Amsterdam. That means kinky sex shows and an all-you-can-smoke buffet of weed, right? It would be a lie to not say yes. The coffee shops (which don’t specialize in coffee) and the Red Light District (which doesn’t sell lamps) are major attractions to many tourists in Amsterdam for obvious reasons.  Simply put, there is appeal in doing naughty things without the Po on your back. The coffee shops are an experience to be had if you can see far enough through the blue haze of smoke to find a booth to sit in. And the Red Light District is fascinating. The hookers standing in the windows can best be described as resembling a pair of worn-out leggings. Well used, lacking elasticity and yet still holding some unexplainable appeal.

Both the crates of bud and women in windows are worth seeing, it’s true. But what is tucked inside Amsterdam is a cultural depth that few are aware of. For anyone that likes eating, art, history, architecture, nature or beer (which is almost everyone, if not just for the beer), then our friend in the Netherlands is worth a closer inspection.


It is definitely worth the confronting fifteen-euro ticket to spend the day in the Museum District. Two galleries particularly worth visiting are the Van Gogh Museum and the Rijksmuseum. These collections are worth amounts of money us mere mortals struggle to read out loud.

The Van Gogh Museum hosts the largest collection of Van Gogh’s work in the world, including two-hundred-and-six originals, and allows you to see the development of the work in chronological succession. Down the road you’ll find our buddy Rembrandt housed in the impressive halls of the Rijksmuseum. If the paintings, including twenty-two originals, aren’t worth your time then building itself is, coming fully equipped with that fuzzy wallpaper that you thought only existed in your nana’s house.


The Anne Frank House is worth seeing if only for the walk there. Slotted in between two elongated houses lies the abode in which Anne and her family hid from the Nazis for two years during the Second World War. The museum is set up in such a way that you can walk through every room of the house, browsing extracts from her famous diary for information. The feel of the house is silencing. Whether from awe, shock or other deeply felt emotions, visitors seem to lose the ability to speak as they walk around.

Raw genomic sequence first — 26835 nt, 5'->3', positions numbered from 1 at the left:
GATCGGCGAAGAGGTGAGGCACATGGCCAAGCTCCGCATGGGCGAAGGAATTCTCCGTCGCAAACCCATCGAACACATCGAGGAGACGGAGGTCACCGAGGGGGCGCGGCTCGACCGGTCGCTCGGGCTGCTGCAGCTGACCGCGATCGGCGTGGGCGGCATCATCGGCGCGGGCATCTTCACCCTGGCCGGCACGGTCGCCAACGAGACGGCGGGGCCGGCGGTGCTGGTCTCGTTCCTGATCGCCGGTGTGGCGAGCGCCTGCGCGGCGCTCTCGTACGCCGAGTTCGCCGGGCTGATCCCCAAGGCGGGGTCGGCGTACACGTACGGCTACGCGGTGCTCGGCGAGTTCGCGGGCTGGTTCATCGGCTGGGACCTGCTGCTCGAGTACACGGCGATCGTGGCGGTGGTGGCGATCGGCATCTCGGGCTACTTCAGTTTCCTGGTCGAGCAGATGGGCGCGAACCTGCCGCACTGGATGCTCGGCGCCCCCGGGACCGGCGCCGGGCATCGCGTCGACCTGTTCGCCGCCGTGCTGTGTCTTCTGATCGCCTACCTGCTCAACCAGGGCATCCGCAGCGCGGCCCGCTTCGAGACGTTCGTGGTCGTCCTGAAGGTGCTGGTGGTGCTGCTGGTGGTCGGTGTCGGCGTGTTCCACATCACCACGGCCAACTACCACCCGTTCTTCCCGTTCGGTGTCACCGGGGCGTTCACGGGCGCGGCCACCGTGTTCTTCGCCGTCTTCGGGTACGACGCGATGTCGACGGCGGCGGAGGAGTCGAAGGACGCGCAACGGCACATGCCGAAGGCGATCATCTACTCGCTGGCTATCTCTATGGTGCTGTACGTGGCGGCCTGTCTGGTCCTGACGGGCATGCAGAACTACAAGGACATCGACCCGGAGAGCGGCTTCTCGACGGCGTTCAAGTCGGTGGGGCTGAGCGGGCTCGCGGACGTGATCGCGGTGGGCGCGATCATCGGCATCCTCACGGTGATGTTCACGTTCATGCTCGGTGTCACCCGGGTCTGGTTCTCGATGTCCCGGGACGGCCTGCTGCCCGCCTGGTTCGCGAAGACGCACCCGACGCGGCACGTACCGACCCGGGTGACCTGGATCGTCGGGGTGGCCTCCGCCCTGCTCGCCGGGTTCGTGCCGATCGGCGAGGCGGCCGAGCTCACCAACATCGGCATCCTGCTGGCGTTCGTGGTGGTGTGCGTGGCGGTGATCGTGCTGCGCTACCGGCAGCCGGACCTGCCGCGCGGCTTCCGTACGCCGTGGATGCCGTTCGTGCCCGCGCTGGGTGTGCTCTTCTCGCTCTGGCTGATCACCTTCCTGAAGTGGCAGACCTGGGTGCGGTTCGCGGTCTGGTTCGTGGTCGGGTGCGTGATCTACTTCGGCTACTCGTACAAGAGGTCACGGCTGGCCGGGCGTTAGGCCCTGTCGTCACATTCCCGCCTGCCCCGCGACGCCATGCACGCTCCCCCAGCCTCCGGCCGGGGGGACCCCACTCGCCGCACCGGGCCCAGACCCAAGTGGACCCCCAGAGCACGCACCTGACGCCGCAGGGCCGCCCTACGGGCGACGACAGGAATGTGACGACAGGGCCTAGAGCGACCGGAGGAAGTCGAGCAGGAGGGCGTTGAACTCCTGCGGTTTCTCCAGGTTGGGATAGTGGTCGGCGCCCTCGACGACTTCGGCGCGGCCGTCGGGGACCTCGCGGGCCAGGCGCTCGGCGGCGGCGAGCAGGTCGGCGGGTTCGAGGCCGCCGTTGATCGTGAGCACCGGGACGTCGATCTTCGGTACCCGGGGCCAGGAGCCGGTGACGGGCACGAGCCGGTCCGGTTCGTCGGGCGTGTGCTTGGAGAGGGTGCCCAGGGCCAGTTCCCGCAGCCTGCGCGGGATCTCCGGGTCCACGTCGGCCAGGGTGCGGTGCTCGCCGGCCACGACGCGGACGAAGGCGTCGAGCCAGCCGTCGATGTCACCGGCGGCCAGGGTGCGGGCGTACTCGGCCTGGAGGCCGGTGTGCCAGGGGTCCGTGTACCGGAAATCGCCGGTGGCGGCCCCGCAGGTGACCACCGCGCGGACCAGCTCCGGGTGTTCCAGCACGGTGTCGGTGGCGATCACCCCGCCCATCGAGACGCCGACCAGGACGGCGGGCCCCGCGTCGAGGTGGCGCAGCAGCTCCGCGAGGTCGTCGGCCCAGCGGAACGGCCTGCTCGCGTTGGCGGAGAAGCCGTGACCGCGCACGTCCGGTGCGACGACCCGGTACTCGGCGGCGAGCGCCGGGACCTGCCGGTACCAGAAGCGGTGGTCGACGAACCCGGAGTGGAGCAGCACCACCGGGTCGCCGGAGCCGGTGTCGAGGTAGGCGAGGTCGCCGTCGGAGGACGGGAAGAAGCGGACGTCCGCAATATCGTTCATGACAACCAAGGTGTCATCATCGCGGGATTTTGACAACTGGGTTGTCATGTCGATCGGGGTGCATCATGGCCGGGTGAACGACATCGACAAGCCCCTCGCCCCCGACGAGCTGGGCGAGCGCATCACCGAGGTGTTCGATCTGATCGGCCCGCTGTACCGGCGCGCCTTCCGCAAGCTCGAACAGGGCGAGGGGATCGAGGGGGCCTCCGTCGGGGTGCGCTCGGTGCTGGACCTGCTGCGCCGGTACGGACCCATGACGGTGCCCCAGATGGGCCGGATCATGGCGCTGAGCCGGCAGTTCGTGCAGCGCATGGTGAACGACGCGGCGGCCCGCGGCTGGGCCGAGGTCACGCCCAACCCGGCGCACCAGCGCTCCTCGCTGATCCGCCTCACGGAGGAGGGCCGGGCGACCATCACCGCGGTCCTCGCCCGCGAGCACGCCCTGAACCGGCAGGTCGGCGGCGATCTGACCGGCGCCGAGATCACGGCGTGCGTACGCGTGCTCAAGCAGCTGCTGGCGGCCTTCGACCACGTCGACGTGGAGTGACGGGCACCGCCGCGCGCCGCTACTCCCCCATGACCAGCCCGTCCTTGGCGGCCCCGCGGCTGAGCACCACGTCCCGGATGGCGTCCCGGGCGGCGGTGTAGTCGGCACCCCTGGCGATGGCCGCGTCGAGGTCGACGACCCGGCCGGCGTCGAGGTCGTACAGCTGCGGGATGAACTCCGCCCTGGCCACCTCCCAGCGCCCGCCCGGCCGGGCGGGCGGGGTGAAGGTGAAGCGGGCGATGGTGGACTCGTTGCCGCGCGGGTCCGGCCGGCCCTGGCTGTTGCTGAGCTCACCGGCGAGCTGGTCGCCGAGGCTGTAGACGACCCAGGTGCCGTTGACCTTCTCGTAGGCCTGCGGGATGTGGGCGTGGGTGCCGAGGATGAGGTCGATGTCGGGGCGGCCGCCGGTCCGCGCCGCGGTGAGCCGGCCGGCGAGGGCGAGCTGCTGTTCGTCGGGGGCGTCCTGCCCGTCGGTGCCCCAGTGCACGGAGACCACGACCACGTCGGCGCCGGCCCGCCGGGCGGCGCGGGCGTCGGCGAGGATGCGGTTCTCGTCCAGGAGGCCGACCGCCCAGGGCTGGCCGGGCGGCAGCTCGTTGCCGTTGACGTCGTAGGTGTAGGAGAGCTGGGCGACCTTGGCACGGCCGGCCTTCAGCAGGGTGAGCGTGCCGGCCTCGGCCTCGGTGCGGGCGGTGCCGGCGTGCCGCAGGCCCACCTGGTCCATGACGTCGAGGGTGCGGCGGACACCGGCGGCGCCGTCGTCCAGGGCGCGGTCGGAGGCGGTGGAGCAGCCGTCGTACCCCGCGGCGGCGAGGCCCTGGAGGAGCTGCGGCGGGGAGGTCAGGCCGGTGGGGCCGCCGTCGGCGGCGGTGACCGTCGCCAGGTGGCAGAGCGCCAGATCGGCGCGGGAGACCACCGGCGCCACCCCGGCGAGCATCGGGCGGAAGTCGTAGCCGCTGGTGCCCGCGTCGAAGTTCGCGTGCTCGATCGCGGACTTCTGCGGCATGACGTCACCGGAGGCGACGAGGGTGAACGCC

There are two things you should consume whilst in Amsterdam that aren’t chips in cones (although do eat those at some point – it’s like oil and heaven were one). The first is the beer. The second is ‘Il Boccalino’.

For all the beer lovers out there, Amsterdam offers breweries that flow like the delightful amber liquid itself. Of particular note are the Heineken Brewery, boasting four floors of beer appreciation, and the IJ Brewery, which proffers organic beers.

To eat, make sure you find Il Boccalino, a tiny Italian place where they cook meals with fresh ingredients and feed you as if you’re family. Yes – it’s not traditional dutch food, but it’s pretty special and worth a visit for at least one meal. If it’s Dutch you really want, almost every second shop is bursting with traditional cakes and pastries just waiting for you to get tucked in to.


Finally, take a moment to really appreciate the city for how beautiful it is. Amsterdam is full of architectural wonders such as Centraal Station and Dam Square. The latter is flanked by the Royal Palace, which is one of three palaces still used by the Dutch Royal Family. Out of the city-centre there are over one hundred and fifty stunning canals; it is possible to take tours along these and marvel at the beautiful parks and tightly packed apartments that define Amsterdam’s ‘suburbs’. It’s easy enough to get around on land by grabbing one of the city’s 881,000 bikes.

 Amsterdam’s historical and artistic culture needs more appreciation. We should fall in love with the place for its beauty, not because we’re in a perpetual weed-induced state of happiness that would have us fall in love with anything so long as it provided us with hot chips. Go to Amsterdam and head for a gallery before a coffee shop. We’re Melbourne kids. Culture is what we breathe. So try to inhale some art before your joint is done.

Jordane Hyams

The author Jordane Hyams

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